The Sprott School of Business at Carleton University was recognized for its social impact and sustainability achievements when the Positive Impact Rating (PIR) results were launched Friday at the UN PRME Global Forum in New York City. Sprott was one of 45 business schools from 21 countries worldwide that took part in the rating this year and achieved Level 4, making it a Transforming school within the PIR. Sprott ranked the highest among Canadian business schools in the PIR.
The PIR is a rating conducted by students and for students. For the third time, students worldwide assessed their business schools on how they perceive their positive impact in the world. The positive impact of business schools goes beyond their contribution to business and the economy; it addresses the need for their positive impact for society.
Students assessed how the Sprott School of Business addresses societal and sustainable challenges and prepares its students to be responsible business leaders. The data collection in Sprott was organized and led by the Sprott Business Students’ Society, who distributed the PIR survey across campus to their fellow students.
Participating in the PIR demonstrates the value Sprott gives to student feedback and voice.
“Thank you to our students at the Sprott School of Business who shared their ideas and comments in the PIR assessment,” said Dean Dana Brown. “The joint commitment of deans attending the PRME Global Forum ‘to empower students (and other stakeholders) to lead change in business education’ reflects our trust and faith in youth and our communities to respond to the challenges and opportunities of our time. A call to action for us to widen and deepen the processes of co-creation in our school.”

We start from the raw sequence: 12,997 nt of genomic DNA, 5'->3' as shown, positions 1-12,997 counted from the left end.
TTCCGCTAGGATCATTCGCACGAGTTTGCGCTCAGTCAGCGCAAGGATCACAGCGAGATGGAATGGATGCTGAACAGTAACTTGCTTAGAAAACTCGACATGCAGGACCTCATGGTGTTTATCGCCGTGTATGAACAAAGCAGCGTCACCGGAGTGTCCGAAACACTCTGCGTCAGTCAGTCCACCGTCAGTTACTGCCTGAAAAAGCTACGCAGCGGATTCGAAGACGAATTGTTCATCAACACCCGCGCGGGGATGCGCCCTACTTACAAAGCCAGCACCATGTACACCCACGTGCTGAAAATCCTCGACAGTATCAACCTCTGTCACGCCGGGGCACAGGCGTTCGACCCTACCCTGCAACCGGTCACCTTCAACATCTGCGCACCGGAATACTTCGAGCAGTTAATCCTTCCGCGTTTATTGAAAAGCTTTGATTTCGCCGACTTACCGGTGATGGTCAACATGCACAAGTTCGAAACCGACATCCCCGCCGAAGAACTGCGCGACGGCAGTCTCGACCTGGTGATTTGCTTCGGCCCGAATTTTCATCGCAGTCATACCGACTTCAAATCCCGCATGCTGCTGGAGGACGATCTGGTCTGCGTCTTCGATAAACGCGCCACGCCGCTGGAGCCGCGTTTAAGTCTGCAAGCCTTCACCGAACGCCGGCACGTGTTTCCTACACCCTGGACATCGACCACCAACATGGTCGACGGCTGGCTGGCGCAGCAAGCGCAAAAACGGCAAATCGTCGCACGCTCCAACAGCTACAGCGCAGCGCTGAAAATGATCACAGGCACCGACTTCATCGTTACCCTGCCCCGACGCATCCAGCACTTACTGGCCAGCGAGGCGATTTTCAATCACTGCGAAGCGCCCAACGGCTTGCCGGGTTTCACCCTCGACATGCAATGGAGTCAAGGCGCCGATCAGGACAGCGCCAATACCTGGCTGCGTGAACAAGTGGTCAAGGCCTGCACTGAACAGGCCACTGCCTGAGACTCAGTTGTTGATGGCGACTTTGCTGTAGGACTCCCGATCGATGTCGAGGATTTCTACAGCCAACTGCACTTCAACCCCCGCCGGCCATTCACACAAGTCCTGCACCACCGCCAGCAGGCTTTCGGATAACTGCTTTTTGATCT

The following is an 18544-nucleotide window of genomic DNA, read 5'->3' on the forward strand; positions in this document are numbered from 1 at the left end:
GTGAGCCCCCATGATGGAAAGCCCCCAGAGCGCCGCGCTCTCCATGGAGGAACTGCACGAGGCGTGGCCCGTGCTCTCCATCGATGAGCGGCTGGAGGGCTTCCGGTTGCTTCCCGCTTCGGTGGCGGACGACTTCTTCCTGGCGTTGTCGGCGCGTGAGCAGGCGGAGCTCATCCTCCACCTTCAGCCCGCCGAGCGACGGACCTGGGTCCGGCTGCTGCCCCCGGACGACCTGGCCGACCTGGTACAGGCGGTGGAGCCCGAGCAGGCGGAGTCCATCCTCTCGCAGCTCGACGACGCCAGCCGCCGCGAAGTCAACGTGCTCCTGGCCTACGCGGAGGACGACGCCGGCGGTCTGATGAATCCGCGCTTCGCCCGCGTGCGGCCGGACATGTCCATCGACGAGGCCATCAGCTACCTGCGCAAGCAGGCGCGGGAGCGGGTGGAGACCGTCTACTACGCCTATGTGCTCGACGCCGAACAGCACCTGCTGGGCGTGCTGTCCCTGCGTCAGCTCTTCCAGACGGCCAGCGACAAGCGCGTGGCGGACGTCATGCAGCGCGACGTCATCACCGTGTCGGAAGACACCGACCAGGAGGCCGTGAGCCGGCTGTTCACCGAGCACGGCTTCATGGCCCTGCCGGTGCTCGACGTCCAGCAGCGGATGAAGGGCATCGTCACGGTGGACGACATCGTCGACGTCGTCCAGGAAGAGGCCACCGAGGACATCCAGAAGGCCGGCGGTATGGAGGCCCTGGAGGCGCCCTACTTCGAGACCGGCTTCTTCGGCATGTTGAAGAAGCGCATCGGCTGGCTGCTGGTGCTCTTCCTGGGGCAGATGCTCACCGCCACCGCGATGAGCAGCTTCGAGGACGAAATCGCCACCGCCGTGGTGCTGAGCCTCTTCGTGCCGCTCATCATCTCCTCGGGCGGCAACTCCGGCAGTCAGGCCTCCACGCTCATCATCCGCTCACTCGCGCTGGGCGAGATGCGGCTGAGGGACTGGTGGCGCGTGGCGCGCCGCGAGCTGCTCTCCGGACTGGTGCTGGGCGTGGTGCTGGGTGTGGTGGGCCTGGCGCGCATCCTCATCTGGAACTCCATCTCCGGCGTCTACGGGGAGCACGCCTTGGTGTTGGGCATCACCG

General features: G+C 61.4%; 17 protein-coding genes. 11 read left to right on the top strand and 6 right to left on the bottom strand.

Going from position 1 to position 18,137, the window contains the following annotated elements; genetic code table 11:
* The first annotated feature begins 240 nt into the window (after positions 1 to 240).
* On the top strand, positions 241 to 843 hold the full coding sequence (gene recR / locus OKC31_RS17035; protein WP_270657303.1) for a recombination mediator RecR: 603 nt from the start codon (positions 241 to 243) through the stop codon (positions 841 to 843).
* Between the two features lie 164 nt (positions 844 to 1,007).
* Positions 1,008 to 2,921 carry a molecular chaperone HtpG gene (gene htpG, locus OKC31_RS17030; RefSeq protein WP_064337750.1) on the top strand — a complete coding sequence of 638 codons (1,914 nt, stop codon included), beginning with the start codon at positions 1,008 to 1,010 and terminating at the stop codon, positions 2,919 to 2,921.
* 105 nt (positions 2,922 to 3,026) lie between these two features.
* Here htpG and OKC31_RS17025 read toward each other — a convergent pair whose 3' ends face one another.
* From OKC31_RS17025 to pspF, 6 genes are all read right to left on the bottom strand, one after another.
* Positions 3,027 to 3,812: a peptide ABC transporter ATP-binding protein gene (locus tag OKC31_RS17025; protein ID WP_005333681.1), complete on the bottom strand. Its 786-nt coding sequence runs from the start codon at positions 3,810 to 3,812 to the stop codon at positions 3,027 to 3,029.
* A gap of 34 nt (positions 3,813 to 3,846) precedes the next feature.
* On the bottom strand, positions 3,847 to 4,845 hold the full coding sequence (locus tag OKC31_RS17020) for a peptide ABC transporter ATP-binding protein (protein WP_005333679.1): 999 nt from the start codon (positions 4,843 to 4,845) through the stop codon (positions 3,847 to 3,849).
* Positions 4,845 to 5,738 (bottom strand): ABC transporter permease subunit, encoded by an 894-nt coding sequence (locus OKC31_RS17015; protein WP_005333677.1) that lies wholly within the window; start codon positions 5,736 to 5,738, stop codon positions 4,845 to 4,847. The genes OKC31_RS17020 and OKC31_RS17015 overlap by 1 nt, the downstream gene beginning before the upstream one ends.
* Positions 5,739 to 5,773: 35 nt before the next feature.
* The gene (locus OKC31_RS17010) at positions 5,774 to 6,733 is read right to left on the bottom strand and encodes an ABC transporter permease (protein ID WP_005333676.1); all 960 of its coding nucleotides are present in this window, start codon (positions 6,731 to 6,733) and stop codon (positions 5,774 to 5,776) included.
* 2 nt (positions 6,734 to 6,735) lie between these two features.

The rating survey asks students 20 questions in seven relevant impact dimensions that sit within three areas: Energizing, Educating, and Engaging. The overall PIR score of the business school is used to position the schools across five levels. The different levels refer to the developmental stage of the business school, rating it by a certain level of achievement. Business schools are provided with a defined social impact and a tool that they can use for change.
Prof. Thomas Dyllick, PIR Founder & Member of the Supervisory Board said, “While future students now have an alternative source to select their business school, schools refer to the PIR primarily to measure and communicate their transformational progress. The voice of the student has become a true source of value.”
The PIR was created by concerned business school experts together with global NGOs - WWF, Oxfam, and UN Global Compact. International student associations oikos, AIESEC, and Net Impact partner with PIR, supported by VIVA Idea (Costa Rica), The Institute for Business Sustainability Foundation & Fehr Advice, both from Switzerland.
The Principles for Responsible Management Education (PRME) is a United Nations-supported initiative founded in 2007 as a platform to raise the profile of sustainability in schools around the world, and to equip today's business students with the understanding and ability to deliver change tomorrow.
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